Saturday, December 8, 2007
SOLEMNITY OF THE IMMACULATE CONCEPTION (8-12-07)
Today's feast is one that places Advent in perspective – Mary is being prepared to be the mother of the Saviour and this is done by ensuring that from the first moment of her conception she is kept free from all sin – she is all-holy. In the Constitution Ineffabilis Deus of 8 December, 1854, Pius IX pronounced and defined that the Blessed Virgin Mary “in the first instance of her conception, by a singular privilege and grace granted by God, in view of the merits of Jesus Christ, the Saviour of the human race, was preserved exempt from all stain of original sin.”
For those of us who are part of the Salesian family this feast recalls the pivotal moment in the development of our charism. On 8th December 1841 Don Bosco encounters Bartholomew Garelli and this signifies his movement from intention to action. He now begins to make his dream - of serving the poor and abandoned - a reality.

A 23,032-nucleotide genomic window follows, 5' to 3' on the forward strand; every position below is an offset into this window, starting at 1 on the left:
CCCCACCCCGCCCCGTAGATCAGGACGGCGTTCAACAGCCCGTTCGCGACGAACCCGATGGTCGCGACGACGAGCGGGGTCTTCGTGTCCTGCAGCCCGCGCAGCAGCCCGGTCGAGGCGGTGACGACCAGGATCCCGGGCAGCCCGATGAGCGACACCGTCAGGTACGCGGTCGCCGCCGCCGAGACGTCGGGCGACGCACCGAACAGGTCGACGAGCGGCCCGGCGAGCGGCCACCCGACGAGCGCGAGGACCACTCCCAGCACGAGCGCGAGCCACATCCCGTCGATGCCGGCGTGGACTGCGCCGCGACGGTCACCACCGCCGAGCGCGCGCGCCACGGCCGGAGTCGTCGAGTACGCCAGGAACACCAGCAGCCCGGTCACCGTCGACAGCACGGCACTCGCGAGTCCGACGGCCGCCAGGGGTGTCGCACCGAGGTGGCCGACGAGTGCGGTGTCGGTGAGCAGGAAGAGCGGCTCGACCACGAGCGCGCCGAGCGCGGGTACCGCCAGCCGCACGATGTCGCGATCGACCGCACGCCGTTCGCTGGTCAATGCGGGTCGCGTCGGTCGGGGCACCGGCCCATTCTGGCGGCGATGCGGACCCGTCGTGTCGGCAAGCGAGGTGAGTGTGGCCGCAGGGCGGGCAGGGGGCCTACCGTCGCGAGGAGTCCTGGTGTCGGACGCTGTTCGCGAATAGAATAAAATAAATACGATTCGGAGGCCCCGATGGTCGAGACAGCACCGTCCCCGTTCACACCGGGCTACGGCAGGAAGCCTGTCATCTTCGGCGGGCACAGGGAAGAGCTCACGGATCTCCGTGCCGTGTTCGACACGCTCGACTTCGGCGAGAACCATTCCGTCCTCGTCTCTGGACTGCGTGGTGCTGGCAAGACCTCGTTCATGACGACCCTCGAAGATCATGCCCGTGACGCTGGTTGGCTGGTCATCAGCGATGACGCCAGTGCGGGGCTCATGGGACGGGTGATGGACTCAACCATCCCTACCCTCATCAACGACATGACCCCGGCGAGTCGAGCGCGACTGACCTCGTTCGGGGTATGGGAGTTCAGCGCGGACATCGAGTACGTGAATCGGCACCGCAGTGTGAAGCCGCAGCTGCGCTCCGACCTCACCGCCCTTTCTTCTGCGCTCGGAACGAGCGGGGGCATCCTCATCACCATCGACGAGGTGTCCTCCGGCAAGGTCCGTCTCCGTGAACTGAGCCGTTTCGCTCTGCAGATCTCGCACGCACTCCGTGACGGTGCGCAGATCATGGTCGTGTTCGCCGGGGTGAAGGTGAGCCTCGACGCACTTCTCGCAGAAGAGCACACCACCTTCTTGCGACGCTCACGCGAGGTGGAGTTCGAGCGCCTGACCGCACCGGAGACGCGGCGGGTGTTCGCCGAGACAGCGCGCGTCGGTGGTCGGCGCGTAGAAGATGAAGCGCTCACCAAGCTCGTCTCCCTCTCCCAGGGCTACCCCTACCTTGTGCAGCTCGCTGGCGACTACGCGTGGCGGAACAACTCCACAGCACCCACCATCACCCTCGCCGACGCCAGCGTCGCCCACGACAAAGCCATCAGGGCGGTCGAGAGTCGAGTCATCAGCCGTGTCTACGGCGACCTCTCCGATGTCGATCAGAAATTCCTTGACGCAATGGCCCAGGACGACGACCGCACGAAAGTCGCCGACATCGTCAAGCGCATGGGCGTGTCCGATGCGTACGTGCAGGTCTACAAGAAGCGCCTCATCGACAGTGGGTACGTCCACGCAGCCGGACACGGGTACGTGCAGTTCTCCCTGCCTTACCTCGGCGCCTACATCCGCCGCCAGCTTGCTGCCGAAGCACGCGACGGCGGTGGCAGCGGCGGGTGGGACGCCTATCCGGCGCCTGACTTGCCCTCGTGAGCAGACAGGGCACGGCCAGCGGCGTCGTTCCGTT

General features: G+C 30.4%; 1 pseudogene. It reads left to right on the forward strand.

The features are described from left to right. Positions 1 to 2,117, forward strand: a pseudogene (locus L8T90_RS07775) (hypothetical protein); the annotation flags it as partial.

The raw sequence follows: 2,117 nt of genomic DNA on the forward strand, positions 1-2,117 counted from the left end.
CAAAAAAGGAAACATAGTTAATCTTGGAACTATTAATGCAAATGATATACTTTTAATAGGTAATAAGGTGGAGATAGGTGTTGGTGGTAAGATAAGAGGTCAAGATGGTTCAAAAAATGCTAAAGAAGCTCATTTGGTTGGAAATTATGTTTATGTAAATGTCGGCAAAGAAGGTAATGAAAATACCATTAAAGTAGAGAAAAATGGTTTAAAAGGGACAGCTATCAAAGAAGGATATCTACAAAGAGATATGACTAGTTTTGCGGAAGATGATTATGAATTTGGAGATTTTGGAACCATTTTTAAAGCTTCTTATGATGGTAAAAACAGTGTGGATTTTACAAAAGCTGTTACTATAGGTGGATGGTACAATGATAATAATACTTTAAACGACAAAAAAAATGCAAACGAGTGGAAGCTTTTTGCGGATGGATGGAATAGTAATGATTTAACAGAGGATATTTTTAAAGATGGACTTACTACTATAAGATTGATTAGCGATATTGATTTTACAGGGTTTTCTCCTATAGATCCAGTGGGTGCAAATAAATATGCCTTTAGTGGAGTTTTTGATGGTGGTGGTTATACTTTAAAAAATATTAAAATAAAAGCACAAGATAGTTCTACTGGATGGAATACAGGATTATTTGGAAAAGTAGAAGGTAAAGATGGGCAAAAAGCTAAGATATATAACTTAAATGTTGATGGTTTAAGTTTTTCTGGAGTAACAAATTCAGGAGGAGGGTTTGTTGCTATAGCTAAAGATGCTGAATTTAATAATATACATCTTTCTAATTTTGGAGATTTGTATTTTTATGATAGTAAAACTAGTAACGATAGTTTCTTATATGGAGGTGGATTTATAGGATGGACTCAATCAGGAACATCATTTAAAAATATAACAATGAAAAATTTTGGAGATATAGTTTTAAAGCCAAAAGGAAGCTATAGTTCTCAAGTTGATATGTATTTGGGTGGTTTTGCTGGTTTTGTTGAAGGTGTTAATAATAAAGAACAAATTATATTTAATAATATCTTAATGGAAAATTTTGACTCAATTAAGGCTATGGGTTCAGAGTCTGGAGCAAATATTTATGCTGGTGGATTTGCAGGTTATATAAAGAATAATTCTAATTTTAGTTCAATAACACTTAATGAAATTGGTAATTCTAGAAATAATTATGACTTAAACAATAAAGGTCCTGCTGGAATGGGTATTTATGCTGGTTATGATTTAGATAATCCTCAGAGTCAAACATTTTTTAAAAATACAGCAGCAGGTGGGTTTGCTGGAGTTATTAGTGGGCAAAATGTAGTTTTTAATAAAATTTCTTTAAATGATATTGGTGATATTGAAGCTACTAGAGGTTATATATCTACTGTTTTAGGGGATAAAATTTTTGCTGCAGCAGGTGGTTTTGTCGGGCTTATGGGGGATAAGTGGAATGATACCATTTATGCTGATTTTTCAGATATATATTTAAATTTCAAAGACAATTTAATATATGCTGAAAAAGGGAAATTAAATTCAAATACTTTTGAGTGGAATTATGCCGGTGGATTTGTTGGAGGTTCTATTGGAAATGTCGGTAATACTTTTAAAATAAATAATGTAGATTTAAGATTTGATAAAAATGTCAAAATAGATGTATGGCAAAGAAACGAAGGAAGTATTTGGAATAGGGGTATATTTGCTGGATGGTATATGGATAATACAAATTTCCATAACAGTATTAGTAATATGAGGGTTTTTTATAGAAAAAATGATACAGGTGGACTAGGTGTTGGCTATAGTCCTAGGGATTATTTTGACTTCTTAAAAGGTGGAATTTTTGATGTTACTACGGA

I want to focus our attention this morning on the IC in the light of the recent encyclical of our Holy Father released 30th November entitled “Spe Salvi” on Christian Hope. It is my firm conviction that the entire life of Mary is a parable for us of Christian hope. At this moment I invite you to listen to all the readings of our liturgy today from the perspective of the hope that God offers us in sending us his son born of Mary.
It is always hard to preach on a Marian feast that is so well-known. It is harder still when this feast follows a triduum of sermons, and it becomes almost impossible when one has not had the opportunity to hear all that was said in the triduum. So you will pardon me if I repeat something said during the triduum.